This year’s presidential election is expected to draw more than twice as many voters as the local election of last year. With lingering memories of 1987’s long lines and ballot shortages, some voters may worry that doing their civic duty on November 8 could mean a long night.
Fear not, says Bruce Sherbet of the Dallas County Election Department. Since 1988 is a general election year, the county will provide 100 percent ballot allocation-a ballot for every one of our 825,000 registered voters. The problem last year, says Sherbet, was the unexpectedly high turnout. Traditionally, local elections draw about 12 percent to 13 percent of the state’s registered voters to the polls. But last year, more than 30 percent showed up. Some polling locations ran out of ballots and had voters wait for hours before more arrived, or allowed voters to scrawl their choices on handmade ballots. Some locations stayed open hours past closing time to give those who had shown up before 7 p.m. a chance to vote.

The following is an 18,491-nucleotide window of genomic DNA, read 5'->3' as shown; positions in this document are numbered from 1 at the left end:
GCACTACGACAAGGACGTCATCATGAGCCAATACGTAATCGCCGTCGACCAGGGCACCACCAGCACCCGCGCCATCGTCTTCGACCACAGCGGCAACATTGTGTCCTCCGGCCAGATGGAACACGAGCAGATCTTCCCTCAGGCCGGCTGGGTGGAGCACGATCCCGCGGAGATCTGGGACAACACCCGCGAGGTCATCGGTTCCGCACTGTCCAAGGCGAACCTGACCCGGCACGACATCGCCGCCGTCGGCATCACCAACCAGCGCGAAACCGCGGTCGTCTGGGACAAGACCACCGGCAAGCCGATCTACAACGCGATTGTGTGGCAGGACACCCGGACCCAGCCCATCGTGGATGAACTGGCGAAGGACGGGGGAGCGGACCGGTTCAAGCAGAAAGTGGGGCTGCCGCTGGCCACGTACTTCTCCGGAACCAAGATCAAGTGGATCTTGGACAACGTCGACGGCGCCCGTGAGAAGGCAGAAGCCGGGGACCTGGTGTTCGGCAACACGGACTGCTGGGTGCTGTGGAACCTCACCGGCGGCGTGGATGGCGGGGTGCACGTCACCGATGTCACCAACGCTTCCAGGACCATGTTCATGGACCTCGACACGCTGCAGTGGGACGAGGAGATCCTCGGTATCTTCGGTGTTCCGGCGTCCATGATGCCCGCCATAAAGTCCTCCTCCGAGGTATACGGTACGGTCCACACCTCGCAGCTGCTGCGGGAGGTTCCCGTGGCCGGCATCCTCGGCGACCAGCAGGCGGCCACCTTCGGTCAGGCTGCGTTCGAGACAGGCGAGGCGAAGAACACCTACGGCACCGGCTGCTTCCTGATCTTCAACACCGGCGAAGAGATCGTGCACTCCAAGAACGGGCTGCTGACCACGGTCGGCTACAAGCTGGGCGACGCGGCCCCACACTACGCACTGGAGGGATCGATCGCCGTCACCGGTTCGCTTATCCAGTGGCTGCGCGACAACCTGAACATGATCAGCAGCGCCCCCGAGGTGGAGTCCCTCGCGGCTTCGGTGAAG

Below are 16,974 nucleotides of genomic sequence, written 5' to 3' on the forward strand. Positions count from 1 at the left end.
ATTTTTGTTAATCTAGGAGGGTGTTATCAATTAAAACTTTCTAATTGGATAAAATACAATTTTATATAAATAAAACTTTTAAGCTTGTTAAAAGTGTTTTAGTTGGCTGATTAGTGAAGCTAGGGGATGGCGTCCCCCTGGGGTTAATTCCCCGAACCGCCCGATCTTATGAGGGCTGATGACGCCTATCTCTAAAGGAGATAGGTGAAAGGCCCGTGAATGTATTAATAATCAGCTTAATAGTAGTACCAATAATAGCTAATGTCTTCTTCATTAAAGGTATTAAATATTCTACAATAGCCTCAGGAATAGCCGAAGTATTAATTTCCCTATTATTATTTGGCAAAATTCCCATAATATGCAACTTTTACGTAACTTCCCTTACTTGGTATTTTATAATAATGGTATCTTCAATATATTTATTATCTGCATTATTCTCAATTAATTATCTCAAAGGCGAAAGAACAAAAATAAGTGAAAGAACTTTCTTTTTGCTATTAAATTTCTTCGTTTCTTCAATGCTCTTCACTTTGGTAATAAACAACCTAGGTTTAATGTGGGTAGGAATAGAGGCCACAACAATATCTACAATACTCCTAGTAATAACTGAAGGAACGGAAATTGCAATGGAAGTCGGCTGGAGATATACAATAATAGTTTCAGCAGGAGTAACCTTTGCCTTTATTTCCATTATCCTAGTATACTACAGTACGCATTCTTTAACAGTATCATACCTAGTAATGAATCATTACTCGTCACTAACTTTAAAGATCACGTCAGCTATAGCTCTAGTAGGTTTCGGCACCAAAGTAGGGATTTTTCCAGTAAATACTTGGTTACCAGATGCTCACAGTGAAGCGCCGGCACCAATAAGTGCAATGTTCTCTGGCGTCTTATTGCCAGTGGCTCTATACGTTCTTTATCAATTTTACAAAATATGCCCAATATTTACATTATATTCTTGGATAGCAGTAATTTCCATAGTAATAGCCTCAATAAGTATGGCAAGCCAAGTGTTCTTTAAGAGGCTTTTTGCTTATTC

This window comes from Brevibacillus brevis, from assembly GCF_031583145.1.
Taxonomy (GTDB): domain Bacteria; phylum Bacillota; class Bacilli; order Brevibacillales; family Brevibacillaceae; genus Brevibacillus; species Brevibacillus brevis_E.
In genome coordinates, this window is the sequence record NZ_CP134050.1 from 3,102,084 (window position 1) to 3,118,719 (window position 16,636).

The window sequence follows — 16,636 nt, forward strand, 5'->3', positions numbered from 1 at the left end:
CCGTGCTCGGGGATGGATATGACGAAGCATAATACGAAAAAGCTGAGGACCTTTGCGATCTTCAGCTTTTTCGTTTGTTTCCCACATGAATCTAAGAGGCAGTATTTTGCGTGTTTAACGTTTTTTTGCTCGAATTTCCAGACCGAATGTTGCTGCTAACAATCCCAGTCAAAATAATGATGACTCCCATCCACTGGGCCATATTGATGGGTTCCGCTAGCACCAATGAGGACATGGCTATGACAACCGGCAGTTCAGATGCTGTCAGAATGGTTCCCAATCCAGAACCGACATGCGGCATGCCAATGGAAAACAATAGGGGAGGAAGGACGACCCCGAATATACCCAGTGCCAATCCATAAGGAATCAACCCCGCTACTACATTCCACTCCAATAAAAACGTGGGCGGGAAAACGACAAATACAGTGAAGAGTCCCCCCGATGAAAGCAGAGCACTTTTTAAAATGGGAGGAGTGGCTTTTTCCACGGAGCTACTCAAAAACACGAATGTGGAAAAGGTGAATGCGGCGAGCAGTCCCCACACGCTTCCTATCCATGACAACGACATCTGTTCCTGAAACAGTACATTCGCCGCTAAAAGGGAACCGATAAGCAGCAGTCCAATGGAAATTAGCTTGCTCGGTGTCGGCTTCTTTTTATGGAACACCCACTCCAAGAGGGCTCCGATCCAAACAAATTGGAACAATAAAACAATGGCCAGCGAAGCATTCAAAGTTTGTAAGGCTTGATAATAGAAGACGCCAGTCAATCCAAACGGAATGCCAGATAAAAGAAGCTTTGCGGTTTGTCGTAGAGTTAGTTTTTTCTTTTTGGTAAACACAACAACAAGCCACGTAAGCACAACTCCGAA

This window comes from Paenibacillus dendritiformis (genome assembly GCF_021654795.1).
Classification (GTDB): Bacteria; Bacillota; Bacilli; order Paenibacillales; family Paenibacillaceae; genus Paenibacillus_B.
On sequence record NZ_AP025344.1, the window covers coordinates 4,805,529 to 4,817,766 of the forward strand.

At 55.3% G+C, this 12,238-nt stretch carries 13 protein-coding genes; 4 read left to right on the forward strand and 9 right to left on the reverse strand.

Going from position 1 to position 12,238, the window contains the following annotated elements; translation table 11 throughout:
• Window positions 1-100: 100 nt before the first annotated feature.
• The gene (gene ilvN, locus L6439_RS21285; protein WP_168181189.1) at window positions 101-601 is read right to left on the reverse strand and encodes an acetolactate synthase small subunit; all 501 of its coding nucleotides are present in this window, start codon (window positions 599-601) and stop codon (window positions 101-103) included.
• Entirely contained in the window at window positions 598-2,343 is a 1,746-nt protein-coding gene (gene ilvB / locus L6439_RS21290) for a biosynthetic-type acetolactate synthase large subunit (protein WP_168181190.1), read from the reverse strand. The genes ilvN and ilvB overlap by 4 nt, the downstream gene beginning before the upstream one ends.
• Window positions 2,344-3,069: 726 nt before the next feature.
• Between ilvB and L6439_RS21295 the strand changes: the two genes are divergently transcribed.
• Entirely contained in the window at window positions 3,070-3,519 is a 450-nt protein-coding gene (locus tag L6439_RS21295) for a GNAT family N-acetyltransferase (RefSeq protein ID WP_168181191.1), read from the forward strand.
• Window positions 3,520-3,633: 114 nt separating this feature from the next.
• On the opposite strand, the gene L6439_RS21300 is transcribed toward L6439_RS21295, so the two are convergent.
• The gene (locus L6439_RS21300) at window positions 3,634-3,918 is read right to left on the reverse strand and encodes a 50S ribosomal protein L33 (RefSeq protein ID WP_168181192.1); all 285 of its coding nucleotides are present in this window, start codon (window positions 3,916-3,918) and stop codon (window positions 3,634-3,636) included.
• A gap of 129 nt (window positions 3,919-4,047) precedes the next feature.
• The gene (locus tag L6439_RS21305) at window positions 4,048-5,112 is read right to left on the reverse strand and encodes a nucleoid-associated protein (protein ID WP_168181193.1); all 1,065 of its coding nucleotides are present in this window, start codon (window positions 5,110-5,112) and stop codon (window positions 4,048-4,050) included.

But with more than 70 percent of Dallas County’s registered voters expected to exercise their right this month, Sherbet says he is ready. “Last year my crystal ball fogged up.” he says. But in the future. Sherbet plans to supply ballots for at least 80 percent of registered voters during local elections-not the “historical turnout plus 25 percent” that was standard until last year for figuring the number of ballots needed. Says Sherbet: “I won’t get burned again.”